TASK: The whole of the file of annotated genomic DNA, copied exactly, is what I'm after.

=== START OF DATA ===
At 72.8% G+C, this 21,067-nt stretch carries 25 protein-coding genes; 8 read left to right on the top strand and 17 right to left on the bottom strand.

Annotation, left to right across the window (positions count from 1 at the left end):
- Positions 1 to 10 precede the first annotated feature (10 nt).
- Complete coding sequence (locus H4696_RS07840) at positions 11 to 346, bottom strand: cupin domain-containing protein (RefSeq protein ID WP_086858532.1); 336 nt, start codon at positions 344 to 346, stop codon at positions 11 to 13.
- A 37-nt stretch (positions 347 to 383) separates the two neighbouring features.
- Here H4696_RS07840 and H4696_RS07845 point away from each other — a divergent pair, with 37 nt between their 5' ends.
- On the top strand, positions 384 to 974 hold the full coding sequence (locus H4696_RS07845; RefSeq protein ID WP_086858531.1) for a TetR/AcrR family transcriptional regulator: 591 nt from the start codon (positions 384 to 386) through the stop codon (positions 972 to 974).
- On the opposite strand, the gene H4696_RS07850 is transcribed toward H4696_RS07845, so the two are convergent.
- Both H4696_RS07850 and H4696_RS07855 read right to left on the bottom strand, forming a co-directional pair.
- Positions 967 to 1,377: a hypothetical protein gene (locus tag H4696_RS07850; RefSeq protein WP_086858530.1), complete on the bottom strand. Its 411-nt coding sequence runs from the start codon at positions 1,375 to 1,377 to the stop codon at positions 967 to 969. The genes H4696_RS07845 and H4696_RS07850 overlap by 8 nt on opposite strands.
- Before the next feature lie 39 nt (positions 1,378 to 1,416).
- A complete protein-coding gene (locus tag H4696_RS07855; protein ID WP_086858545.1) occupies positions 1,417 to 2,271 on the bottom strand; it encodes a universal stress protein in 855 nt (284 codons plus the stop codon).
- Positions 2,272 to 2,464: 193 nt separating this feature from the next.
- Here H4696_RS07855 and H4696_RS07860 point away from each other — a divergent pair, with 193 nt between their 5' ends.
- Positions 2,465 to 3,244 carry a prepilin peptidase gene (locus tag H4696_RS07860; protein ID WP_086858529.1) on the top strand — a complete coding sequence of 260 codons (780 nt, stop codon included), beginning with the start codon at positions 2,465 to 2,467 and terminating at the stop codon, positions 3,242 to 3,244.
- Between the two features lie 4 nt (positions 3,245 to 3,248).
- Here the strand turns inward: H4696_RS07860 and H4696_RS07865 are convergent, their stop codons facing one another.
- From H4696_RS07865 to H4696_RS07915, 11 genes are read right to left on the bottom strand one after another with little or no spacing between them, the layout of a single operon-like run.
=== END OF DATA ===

At 72.8% G+C, this 21,067-nt stretch carries 25 protein-coding genes; 8 read left to right on the top strand and 17 right to left on the bottom strand.

Annotation, left to right across the window (positions count from 1 at the left end):
- Positions 1 to 10 precede the first annotated feature (10 nt).
- Complete coding sequence (locus H4696_RS07840) at positions 11 to 346, bottom strand: cupin domain-containing protein (RefSeq protein ID WP_086858532.1); 336 nt, start codon at positions 344 to 346, stop codon at positions 11 to 13.
- A 37-nt stretch (positions 347 to 383) separates the two neighbouring features.
- Here H4696_RS07840 and H4696_RS07845 point away from each other — a divergent pair, with 37 nt between their 5' ends.
- On the top strand, positions 384 to 974 hold the full coding sequence (locus H4696_RS07845; RefSeq protein ID WP_086858531.1) for a TetR/AcrR family transcriptional regulator: 591 nt from the start codon (positions 384 to 386) through the stop codon (positions 972 to 974).
- On the opposite strand, the gene H4696_RS07850 is transcribed toward H4696_RS07845, so the two are convergent.
- Both H4696_RS07850 and H4696_RS07855 read right to left on the bottom strand, forming a co-directional pair.
- Positions 967 to 1,377: a hypothetical protein gene (locus tag H4696_RS07850; RefSeq protein WP_086858530.1), complete on the bottom strand. Its 411-nt coding sequence runs from the start codon at positions 1,375 to 1,377 to the stop codon at positions 967 to 969. The genes H4696_RS07845 and H4696_RS07850 overlap by 8 nt on opposite strands.
- Before the next feature lie 39 nt (positions 1,378 to 1,416).
- A complete protein-coding gene (locus tag H4696_RS07855; protein ID WP_086858545.1) occupies positions 1,417 to 2,271 on the bottom strand; it encodes a universal stress protein in 855 nt (284 codons plus the stop codon).
- Positions 2,272 to 2,464: 193 nt separating this feature from the next.
- Here H4696_RS07855 and H4696_RS07860 point away from each other — a divergent pair, with 193 nt between their 5' ends.
- Positions 2,465 to 3,244 carry a prepilin peptidase gene (locus tag H4696_RS07860; protein ID WP_086858529.1) on the top strand — a complete coding sequence of 260 codons (780 nt, stop codon included), beginning with the start codon at positions 2,465 to 2,467 and terminating at the stop codon, positions 3,242 to 3,244.
- Between the two features lie 4 nt (positions 3,245 to 3,248).
- Here the strand turns inward: H4696_RS07860 and H4696_RS07865 are convergent, their stop codons facing one another.
- From H4696_RS07865 to H4696_RS07915, 11 genes are read right to left on the bottom strand one after another with little or no spacing between them, the layout of a single operon-like run.